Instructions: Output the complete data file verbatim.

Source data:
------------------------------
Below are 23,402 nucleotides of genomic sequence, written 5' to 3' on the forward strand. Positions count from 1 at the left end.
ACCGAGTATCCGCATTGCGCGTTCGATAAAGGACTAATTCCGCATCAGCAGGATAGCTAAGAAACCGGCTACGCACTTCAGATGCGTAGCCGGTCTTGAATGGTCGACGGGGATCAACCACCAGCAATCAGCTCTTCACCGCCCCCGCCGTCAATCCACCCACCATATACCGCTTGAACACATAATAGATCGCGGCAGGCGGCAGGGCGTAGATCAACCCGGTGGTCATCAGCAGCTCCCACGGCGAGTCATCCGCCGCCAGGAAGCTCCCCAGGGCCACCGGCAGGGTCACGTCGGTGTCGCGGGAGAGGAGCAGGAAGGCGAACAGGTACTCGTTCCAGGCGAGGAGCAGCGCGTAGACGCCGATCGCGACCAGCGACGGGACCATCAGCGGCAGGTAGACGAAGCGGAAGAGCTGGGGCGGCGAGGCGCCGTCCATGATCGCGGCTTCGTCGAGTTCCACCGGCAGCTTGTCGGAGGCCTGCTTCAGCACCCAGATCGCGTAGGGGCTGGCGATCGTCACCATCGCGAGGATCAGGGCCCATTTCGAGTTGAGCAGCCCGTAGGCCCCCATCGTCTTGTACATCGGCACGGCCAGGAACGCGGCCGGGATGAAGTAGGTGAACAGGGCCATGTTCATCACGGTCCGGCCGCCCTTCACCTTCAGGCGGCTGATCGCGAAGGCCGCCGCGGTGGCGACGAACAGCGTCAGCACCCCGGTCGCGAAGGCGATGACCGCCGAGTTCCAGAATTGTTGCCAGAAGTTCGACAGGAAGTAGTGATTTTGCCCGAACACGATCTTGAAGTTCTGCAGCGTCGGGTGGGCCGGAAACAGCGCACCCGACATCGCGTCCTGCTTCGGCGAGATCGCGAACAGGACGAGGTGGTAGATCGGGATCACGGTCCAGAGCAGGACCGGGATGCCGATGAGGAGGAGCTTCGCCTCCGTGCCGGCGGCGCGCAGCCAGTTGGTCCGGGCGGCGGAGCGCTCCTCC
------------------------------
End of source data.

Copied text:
Below are 23,402 nucleotides of genomic sequence, written 5' to 3' on the forward strand. Positions count from 1 at the left end.
ACCGAGTATCCGCATTGCGCGTTCGATAAAGGACTAATTCCGCATCAGCAGGATAGCTAAGAAACCGGCTACGCACTTCAGATGCGTAGCCGGTCTTGAATGGTCGACGGGGATCAACCACCAGCAATCAGCTCTTCACCGCCCCCGCCGTCAATCCACCCACCATATACCGCTTGAACACATAATAGATCGCGGCAGGCGGCAGGGCGTAGATCAACCCGGTGGTCATCAGCAGCTCCCACGGCGAGTCATCCGCCGCCAGGAAGCTCCCCAGGGCCACCGGCAGGGTCACGTCGGTGTCGCGGGAGAGGAGCAGGAAGGCGAACAGGTACTCGTTCCAGGCGAGGAGCAGCGCGTAGACGCCGATCGCGACCAGCGACGGGACCATCAGCGGCAGGTAGACGAAGCGGAAGAGCTGGGGCGGCGAGGCGCCGTCCATGATCGCGGCTTCGTCGAGTTCCACCGGCAGCTTGTCGGAGGCCTGCTTCAGCACCCAGATCGCGTAGGGGCTGGCGATCGTCACCATCGCGAGGATCAGGGCCCATTTCGAGTTGAGCAGCCCGTAGGCCCCCATCGTCTTGTACATCGGCACGGCCAGGAACGCGGCCGGGATGAAGTAGGTGAACAGGGCCATGTTCATCACGGTCCGGCCGCCCTTCACCTTCAGGCGGCTGATCGCGAAGGCCGCCGCGGTGGCGACGAACAGCGTCAGCACCCCGGTCGCGAAGGCGATGACCGCCGAGTTCCAGAATTGTTGCCAGAAGTTCGACAGGAAGTAGTGATTTTGCCCGAACACGATCTTGAAGTTCTGCAGCGTCGGGTGGGCCGGAAACAGCGCACCCGACATCGCGTCCTGCTTCGGCGAGATCGCGAACAGGACGAGGTGGTAGATCGGGATCACGGTCCAGAGCAGGACCGGGATGCCGATGAGGAGGAGCTTCGCCTCCGTGCCGGCGGCGCGCAGCCAGTTGGTCCGGGCGGCGGAGCGCTCCTCC